Fighting in the high mountains of southern Afghanistan (search) waned Friday, but Afghan troops kept up their pursuit of rebels fleeing one of the deadliest barrages since the fall of the Taliban (search) in 2001, officials said.

Gen. Salim Khan, a police commander at the battlefield, told The Associated Press that the guns had fallen silent Friday, but that his 400-strong force continued to be on high alert.

Since Tuesday, fighting has killed 114 people — including 102 insurgents. Afghan officials say they have dealt the insurgency a body blow, but such claims have been made many times before in a war that refuses to wind down.

Defense Ministry spokesman Zahir Marad said Thursday that two Taliban commanders, Mullah Dadullah and Mullah Brader, are believed to be surrounded in the mountainous region between southern Kandahar and Zabul provinces. Both are well known names in the Taliban rebellion, accused of orchestrating attacks across much of Afghanistan's violence-ridden south.

"Afghan army officials intercepted their radio conversations" that indicate the men are in the area, Marad said.

Captured insurgents have also said during interrogations that the pair were leading the rebels' battle, Interior Ministry spokesman Latfullah Mashal told The Associated Press Thursday.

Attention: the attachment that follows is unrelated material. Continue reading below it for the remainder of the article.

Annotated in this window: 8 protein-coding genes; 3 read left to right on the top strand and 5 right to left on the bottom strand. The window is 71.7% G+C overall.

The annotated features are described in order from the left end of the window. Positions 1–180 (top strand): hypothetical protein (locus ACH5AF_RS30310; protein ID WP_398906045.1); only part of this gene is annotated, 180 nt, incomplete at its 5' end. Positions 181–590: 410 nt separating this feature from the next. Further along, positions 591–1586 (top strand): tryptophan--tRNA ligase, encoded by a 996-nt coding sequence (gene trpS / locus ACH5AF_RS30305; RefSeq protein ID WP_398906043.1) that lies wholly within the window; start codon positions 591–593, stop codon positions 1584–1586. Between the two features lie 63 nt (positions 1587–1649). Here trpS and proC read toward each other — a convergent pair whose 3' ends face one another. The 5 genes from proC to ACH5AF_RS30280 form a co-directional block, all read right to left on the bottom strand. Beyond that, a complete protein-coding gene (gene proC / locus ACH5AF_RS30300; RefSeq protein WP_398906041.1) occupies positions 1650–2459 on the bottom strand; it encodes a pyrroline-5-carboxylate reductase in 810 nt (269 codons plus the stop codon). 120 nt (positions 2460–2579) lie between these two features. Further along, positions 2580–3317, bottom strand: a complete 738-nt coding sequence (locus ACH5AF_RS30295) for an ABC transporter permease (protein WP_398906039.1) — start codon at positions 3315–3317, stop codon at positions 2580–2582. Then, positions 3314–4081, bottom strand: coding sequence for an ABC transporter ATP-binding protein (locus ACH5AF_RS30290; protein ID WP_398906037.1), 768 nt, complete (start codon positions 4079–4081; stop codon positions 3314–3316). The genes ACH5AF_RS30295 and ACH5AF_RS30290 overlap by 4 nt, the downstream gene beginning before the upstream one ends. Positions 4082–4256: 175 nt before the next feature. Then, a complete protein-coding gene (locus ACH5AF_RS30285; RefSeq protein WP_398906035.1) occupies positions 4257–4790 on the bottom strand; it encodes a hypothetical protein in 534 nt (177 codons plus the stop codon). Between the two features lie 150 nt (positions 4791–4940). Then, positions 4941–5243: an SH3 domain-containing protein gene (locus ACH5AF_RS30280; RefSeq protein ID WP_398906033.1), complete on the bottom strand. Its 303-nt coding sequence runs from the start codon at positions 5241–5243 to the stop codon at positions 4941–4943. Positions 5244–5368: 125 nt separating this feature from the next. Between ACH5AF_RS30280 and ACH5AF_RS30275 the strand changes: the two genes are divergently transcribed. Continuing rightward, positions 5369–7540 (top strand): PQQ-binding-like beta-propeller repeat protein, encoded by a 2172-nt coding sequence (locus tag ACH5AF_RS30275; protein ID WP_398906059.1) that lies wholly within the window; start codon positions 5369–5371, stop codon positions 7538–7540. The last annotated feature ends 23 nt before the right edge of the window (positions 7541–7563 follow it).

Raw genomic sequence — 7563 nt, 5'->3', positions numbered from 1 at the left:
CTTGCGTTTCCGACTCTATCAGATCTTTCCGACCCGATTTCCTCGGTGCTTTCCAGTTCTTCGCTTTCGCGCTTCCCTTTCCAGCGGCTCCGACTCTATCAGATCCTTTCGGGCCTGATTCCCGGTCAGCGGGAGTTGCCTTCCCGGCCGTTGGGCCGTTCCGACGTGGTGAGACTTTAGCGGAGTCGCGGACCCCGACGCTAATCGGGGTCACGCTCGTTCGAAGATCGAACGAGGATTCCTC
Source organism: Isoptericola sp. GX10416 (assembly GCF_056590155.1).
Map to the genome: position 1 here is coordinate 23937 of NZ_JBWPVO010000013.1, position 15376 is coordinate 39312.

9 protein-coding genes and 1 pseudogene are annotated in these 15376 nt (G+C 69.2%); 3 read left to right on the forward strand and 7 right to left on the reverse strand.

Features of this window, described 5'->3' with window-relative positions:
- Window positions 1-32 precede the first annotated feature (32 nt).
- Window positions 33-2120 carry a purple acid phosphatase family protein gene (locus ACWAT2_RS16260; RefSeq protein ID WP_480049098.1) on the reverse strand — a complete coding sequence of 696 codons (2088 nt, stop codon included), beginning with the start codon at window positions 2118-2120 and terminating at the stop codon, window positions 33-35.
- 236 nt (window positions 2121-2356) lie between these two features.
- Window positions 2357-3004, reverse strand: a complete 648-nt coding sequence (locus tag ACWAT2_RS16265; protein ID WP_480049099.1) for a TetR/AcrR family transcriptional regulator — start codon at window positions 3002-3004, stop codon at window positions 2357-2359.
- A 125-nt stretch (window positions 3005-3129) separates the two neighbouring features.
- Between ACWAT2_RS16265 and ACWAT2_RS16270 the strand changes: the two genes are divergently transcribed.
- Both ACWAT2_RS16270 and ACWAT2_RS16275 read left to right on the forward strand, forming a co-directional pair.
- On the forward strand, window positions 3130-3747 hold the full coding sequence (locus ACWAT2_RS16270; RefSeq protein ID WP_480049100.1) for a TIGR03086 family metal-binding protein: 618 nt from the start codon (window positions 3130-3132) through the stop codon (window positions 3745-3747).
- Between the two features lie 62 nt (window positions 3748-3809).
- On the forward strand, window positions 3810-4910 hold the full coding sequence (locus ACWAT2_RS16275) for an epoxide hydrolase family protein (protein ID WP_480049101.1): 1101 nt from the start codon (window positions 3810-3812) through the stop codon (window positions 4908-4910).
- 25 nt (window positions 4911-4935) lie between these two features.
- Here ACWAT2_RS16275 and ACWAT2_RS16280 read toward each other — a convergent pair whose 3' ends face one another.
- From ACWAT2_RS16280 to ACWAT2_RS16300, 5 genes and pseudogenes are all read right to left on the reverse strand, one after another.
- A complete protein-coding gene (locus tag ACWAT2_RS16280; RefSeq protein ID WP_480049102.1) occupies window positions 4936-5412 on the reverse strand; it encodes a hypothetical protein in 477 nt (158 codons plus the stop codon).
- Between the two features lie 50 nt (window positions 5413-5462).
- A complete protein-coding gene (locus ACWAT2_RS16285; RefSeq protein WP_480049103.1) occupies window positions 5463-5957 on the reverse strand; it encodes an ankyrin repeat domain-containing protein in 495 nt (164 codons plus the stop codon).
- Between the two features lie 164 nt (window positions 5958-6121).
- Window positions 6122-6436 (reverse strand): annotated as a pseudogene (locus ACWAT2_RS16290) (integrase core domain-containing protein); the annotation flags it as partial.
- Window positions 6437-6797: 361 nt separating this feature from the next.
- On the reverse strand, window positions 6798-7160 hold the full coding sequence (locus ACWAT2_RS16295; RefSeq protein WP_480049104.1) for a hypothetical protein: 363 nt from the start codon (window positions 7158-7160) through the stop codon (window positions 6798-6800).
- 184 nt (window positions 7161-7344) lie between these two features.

Before U.S.-led forces ousted the Taliban in late 2001, Brader held many top jobs in the Islamic militia's hard-line regime, including being the commander in the capital, Kabul.

Dadullah, who has a wooden leg, was the top general in the country's north during the Taliban regime, and he has since been accused of ordering the slaying of a Red Cross worker from El Salvador in March 2003.

Mashal said three other lower-ranking Taliban commanders were among the rebels killed. Two of the dead were Chechens, three were Pakistanis and one appeared to be an Arab, said Khan, the police commander.

Twelve Afghan policemen and soldiers have also been killed, officials said.

The U.S. military has reported a lower death toll than the government. On Wednesday, the U.S. command said 49 insurgents had been killed, and there has been no update, with officials referring all queries to the Afghan government.

Mashal said the high rebel casualty toll was the biggest blow to the Taliban in a year.

"Their backbone has been broken. They will no longer be able to attack in a coordinated way," he said.

About 80 rebels were still believed to be in the mountains holding out against Afghan and coalition forces, Mashal said. Others fled on horses and motorbikes toward the Pakistani border, about 120 miles away, he said.

Mashal said most of the intercepted rebel radio conversations were in Urdu, Pakistan's main language, suggesting many of the fighters were Pakistanis.

Afghan officials blame a recent upsurge in violence on insurgents sneaking in from Pakistan and are urging the government in Islamabad to crack down on militants there.

About 390 suspected insurgents have been reported killed since March, after snows melted on mountain tracks used by the rebels. In the same time, 29 U.S. troops, 38 Afghan police and soldiers and 125 civilians have been killed.